Millennium Post

Level playing field between Centre and states

T the Panchavati hall, within the precincts of the prime minister’s residence at 7 RCR, held the most powerful gathering of top political executives on 7 December. All the chief ministers, except West Bengal’s Mamata Banerjee, had reached the hall well before schedule. However, Prime Minister Narendra Modi, accompanied by Home Minister Rajnath Singh and Finance Minister Arun Jaitley, reached 10 minutes before the scheduled start of the meeting at 10.30 am. This was a consultation meeting between various chief ministers and the prime minister, along with his team, to exchange views on economic planning. The meeting was essentially a forum to suggest ways to plan for the country’s future.

Exactly at 10.30 am, Planning Commission Secretary Sindhushree Khullar and her team of officials began their presentation. Since the agenda brief was already circulated among the stakeholders, the exercise singularly focused and touched upon issues related to the abrogation of the Planning Commission and its growing irrelevance in the post-liberalisation era. The presentation also referred to the 2,900-odd suggestions made by people from various walks of life on the web portal about the proposed objectives, functions and structure of the new institution that will replace the Planning Commission. 

The presentation and the agenda brief neatly brought out the government’s view that the manner in which the economy was steered in the country was not only out of sync with global realities but also arbitrary at times. Hence, the consultation agenda concisely mentioned four issues: (1) cooperative federalism; platform for interface between the centre and states, (2) strategic and perspective planning, (3) innovation and knowledge hub, and (4) flow of funds. Perhaps, none of the chief ministers would have agreed more with the PM on these four issues. All these issues have been routinely flagged by articulate chief ministers over the years in many meetings of the National Development Council (NDC) and the Inter-State Council (ISC). Both the above bodies are interfaces between the PM and chief ministers. But the meeting at Panchavati was not only different in content but also in style.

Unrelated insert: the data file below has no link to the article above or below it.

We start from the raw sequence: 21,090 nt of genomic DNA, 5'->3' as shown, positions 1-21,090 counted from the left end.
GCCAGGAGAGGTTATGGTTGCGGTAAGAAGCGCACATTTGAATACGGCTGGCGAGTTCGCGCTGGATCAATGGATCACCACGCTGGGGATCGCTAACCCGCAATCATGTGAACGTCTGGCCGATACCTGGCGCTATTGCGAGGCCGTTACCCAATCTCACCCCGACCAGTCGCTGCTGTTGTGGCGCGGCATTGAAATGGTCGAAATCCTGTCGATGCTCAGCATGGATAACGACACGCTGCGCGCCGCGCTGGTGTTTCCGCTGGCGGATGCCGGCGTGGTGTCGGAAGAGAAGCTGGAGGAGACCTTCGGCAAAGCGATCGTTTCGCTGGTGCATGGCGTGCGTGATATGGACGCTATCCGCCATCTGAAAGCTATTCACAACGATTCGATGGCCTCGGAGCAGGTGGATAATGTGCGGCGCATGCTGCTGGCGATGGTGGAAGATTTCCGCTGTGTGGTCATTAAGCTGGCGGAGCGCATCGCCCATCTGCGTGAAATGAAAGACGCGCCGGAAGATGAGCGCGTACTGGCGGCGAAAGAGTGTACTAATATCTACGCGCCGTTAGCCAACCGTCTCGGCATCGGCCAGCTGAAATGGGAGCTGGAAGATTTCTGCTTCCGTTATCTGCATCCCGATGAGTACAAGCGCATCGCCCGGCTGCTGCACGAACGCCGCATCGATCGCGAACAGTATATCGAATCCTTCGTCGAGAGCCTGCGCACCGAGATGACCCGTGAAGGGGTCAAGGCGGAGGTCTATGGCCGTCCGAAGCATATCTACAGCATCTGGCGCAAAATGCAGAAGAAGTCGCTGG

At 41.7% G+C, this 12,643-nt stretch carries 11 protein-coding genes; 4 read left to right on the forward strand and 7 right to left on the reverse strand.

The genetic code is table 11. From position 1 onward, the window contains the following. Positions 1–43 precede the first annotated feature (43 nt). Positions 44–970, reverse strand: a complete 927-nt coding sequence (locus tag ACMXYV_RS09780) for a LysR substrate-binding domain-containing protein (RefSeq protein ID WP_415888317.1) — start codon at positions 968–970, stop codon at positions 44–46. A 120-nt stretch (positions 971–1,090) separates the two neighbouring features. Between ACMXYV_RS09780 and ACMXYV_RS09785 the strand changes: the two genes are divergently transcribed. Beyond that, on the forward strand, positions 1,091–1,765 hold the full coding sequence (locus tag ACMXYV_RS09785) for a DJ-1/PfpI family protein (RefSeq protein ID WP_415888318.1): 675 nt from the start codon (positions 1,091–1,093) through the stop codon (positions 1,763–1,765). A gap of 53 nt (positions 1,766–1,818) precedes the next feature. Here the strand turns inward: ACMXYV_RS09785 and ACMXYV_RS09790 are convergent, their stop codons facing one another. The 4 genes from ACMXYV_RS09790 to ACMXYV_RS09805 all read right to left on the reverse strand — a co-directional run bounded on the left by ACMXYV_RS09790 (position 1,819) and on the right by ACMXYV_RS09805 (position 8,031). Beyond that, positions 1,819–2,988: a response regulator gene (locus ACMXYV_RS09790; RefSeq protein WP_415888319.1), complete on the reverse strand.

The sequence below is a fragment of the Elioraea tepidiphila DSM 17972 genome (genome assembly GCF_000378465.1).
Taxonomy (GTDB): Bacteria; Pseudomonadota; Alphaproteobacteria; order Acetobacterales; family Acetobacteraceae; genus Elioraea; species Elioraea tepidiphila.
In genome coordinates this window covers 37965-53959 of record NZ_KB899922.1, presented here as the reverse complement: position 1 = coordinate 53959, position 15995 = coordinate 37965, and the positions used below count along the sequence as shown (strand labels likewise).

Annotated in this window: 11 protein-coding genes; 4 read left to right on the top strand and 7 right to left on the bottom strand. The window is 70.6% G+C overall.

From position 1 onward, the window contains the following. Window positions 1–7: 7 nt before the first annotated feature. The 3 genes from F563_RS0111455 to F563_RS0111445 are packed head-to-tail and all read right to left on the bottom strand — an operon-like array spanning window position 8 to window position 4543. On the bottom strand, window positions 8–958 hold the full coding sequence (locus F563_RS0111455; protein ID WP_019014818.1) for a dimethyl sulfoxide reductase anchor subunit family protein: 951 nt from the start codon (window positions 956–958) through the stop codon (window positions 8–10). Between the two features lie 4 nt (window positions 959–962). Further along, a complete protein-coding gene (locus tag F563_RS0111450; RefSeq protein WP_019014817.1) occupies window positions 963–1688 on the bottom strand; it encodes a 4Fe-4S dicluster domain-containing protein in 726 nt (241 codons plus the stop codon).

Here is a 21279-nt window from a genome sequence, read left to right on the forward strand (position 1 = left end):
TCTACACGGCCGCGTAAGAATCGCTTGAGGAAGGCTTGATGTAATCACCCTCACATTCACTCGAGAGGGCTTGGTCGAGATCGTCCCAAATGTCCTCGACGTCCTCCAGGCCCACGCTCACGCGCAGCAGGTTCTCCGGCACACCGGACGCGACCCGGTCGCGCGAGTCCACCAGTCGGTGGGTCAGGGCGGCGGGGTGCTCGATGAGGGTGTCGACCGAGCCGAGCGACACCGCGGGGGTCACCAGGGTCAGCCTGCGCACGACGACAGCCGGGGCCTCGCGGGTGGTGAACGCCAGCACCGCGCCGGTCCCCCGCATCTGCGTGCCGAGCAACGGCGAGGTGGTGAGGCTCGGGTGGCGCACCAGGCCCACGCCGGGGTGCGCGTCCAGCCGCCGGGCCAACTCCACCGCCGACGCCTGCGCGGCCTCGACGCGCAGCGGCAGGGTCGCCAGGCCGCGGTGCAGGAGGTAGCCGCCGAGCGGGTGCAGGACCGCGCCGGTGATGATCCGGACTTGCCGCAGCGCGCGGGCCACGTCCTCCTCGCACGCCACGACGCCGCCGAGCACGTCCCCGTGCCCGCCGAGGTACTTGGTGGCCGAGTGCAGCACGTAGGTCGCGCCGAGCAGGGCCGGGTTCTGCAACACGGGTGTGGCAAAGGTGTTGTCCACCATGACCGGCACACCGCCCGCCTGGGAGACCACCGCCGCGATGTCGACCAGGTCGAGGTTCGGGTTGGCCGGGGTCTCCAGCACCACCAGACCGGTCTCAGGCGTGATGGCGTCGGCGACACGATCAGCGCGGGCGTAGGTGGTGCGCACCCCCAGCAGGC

Right at the beginning, Modi bowled over the State leaders by saying that he was one among them till recently. And he requested them to treat him as one among them only. In the presentation, the officials pointed out that between the 8th and the 12th plans, the policies which were out of tune with liberalisation were formulated without redefining the central purpose of development planning. The union government’s presentation, however, reiterated its commitment to development planning and also pointed out that “the restructured body, therefore, needs to embody the principal goals of national development, and ensure that development outcomes reach the poor”. ‘Sabka Saath, Sabka Vikas’ is the cornerstone of the new body for planning and development in India. The agenda ran smoothly till it met with hiccups when the chief ministers of the Congress-ruled states began to speak.